The sound editing parameter from lesson 2 ACC sets the level (strength) of the accent on a sound, Accents can also be used to lower the sound or be set at 0 for no effect, depending on how you set the machine up.You can put an accent in any position in your pattern by placing the curser in the position (1-16) you want in the pattern and pressing the the ACC button. WARNING - once an accent has been placed, it can't be deleted without deleting the whole pattern. Limit - The accent effects all sounds in that position (1-16) in the pattern, your best bet is to start with all sounds defaulted to 0 in the accent parameter (lesson 2), then mix in the accents on the sounds you want.You can now edit sound parameters while listening to the pattern you wrote. Well, I'm getting tired now, If you have any questions on something you cant understand, just ask. There's some more writing features I'll get to later. Stay tuned for Lesson 4 - Song AssemblyUser Alert System provided by Super PM System provided by. All Rights Reserved. Please help improve this article by adding citations to reliable sources. Unsourced material may be challenged and removed.A pattern can be recorded in realtime, or entered step-by-step. Each voice can be adjusted for Accent (values 0-5) and volume (values 0-5).Tempo can be manually adjusted between 40 and 250 bpm.The DR-220 can also accept control from other devices such as a sequencer or trigger pad.The plastic case is charcoal-gray.The plastic case is matte silver.The MkII version had access to 91 16-bit drum sounds, allowing the user to control parameters of each sample such as decay length and filtering. It had 64 preset patterns and room for 64 user-created patterns. The DR-550 was limited by no ability to store its patterns externally, except by recording the data to a cassette tape.By using this site, you agree to the Terms of Use and Privacy Policy. Follow this Product Gallery Product Specs Brand Boss Model DR-550 MkII Dr.

Rhythm Finish Black Year 1992 - 1999 Categories Drum Machines and Samplers Similar Products From the Price Guide Sell Yours Please check the fields highlighted in red.Currency. Advanced G'day ( Sign in to bid or buy) eBay Deals Coles on eBay Help Sell Watch List Expand Watch list Loading. Something went wrong. Universal Audio Signal Processor. Boss Pro Audio Equipment Korg Pro Audio Drum Machines Boss Pro Audio Multi-Track Recor.User Agreement, Privacy, Cookies and AdChoice Norton Secured - powered by Verisign. The drum machine has been tested and functions perfectly. The original Owner's Manual. Preset. more Pattern Score, and power cord is included. The wires on the power cord are spliced but the power cord still works fine. Although the power cord works fine. This drum machine can also run on batteries which are not included. It also comes in the original box and protective styrofoam container. Please message me if you have any questions. Thanks! Up for auction is a Boss Dr-550 Vintage Dr. Rhythm Drum Machine with AC Power. more Cord. It is in good condition and works great. I ship USPS Priority Mail within 24 hours and provide tracking number. Thanks for looking! NO RESERVE This is a used but excellent condition BOSS DR550 MKII drum machine. Made in Japan so it's vintage early 90's. The drum machine. more is in great condition. Works perfectly and comes with: owners manual. Presets guide, box and a Boss power supply. The power supply has been spliced but it works with no issues. If you're looking at this I'm sure you know all about these, they've got awesome drums sounds that are programmable, midi capability, etc. Don't let this one get by. Check my other auctions for more music gear! Headphone minijack socket to the rear. Item is boxed but without instruction manual and cosmetically the unit is in grade B condition; bit of general wear to the machine all over from use over the years but overall is in good condition for the age and in excellent working order.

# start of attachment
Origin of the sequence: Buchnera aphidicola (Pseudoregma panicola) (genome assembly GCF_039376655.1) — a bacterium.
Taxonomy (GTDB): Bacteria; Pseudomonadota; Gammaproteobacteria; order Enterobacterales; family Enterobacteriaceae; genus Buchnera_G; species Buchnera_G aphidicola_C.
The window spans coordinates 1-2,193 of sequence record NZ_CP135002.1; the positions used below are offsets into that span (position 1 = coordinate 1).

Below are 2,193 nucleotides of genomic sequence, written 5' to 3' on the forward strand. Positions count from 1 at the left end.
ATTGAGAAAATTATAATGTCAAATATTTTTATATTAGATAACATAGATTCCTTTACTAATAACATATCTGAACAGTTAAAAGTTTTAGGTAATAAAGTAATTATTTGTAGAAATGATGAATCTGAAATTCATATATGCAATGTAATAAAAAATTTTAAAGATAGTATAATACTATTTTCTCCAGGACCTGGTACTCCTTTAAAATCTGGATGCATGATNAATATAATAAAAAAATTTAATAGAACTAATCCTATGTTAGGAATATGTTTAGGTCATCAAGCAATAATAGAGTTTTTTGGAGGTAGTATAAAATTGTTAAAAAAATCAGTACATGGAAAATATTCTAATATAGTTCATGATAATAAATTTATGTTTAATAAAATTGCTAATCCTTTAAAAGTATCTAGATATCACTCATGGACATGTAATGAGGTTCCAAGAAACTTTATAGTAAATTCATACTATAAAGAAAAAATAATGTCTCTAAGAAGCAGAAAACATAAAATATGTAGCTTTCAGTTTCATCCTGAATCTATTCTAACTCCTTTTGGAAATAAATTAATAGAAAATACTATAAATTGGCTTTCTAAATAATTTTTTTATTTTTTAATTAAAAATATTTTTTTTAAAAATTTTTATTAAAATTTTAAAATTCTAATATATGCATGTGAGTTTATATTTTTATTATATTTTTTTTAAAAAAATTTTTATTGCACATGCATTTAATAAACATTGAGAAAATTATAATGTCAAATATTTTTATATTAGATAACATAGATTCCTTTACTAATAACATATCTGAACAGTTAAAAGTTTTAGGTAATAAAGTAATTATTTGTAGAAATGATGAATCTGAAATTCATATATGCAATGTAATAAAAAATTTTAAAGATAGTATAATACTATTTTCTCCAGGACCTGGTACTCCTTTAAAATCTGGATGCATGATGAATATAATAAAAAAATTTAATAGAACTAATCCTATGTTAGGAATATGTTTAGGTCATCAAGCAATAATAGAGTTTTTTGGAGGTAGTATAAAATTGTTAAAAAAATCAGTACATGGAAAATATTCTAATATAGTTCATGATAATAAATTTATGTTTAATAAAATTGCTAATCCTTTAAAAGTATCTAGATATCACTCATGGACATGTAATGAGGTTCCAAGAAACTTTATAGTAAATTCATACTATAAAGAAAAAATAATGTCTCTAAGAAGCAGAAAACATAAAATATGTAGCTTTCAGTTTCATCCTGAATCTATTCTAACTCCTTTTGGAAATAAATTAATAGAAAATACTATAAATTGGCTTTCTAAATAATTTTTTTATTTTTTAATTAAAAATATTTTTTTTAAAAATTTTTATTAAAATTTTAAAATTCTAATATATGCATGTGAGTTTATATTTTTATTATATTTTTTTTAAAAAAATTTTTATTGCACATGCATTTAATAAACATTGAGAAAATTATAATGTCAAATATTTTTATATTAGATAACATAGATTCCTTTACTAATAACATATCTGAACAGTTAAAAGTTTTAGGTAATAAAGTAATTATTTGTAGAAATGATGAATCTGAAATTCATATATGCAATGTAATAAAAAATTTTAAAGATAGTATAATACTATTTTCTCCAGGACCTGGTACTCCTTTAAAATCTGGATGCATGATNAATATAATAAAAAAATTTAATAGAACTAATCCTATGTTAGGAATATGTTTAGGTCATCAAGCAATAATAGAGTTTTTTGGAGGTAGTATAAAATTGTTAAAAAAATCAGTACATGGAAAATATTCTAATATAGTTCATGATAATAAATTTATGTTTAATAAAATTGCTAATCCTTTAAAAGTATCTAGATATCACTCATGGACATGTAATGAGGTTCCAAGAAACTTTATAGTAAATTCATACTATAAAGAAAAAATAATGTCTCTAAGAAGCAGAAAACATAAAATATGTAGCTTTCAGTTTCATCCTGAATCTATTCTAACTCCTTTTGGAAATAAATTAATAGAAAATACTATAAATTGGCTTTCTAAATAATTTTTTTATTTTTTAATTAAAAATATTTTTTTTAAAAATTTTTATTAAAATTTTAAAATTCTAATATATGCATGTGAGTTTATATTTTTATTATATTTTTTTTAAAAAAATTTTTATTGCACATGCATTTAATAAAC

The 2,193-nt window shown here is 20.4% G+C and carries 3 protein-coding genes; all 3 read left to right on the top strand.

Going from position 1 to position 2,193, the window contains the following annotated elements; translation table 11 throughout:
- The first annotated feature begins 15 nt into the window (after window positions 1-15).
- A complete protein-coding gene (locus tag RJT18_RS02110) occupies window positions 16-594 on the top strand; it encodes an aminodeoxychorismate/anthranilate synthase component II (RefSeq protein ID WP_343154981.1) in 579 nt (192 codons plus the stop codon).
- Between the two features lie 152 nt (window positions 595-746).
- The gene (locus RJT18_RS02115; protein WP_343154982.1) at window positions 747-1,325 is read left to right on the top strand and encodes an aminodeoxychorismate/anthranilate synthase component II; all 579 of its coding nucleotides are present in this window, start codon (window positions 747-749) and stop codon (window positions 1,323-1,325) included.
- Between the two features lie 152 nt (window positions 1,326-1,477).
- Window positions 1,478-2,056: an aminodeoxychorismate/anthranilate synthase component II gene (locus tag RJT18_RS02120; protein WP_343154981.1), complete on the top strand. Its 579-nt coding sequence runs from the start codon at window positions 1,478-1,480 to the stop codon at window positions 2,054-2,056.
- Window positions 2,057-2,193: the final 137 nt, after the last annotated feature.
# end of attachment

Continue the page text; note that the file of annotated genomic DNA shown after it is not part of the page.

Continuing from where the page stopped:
Please ask a price if your country is not listed Please note this listing is for the unit only. Unfortunately I am unable to accept e-cheques for this reason also. This is an internet shop and as such all items are sold with delivery only. I do not have the facility to offer personal collections, viewing or demonstrations of any items offered for sale, sorry.In original box. Everything functions as it should. You've got to bid to win. See my other auctions for more musical items. This is a used but excellent condition BOSS DR550 MKII drum machine. Check my other auctions for more music gear! Up for auction is a Boss Dr-550 Vintage Dr. Rhythm Drum Machine with AC Power. more Cord. It is in good condition and works great. Thanks for looking! NO RESERVE In original box. Everything functions as it should. See my other auctions for more musical items. SC? Buy it locally and save shipping charges. Check for shop location. Terms: Your item ships within 48 hours of cleared payment(excluding Sunday and Holidays) Sorry. But we do not sell to Ebayers with 0-2 feedbacks. USA shipping is to lower 48 only(Alaska and Hawaii buyers must inquire for shipping quote before purchase) Return policy: Since our items are WELL described. We do not accept returns. Please read ENTIRE description and review ALL photos before purchasing. Items are guaranteed to be in good working condition unless otherwise noted in the description. Taxes, and charges are not included in the item price or shipping cost. These charges are the buyer's responsibility. Please check with your country's customs office to determine what these additional costs will be prior to bidding or buying. RcmdId ViewItemDescV4,RlogId p4%60bo7%60jtb9%3Feog4d71f%2B%3F4f%3E-14a1af97c2f-0x10e- It comes in the original box with booklets and a power supply.All electronics have been tested and are i n working condition. All items shipped are fully insured. The insurance is AUTOMATICALLY included in the shipping price.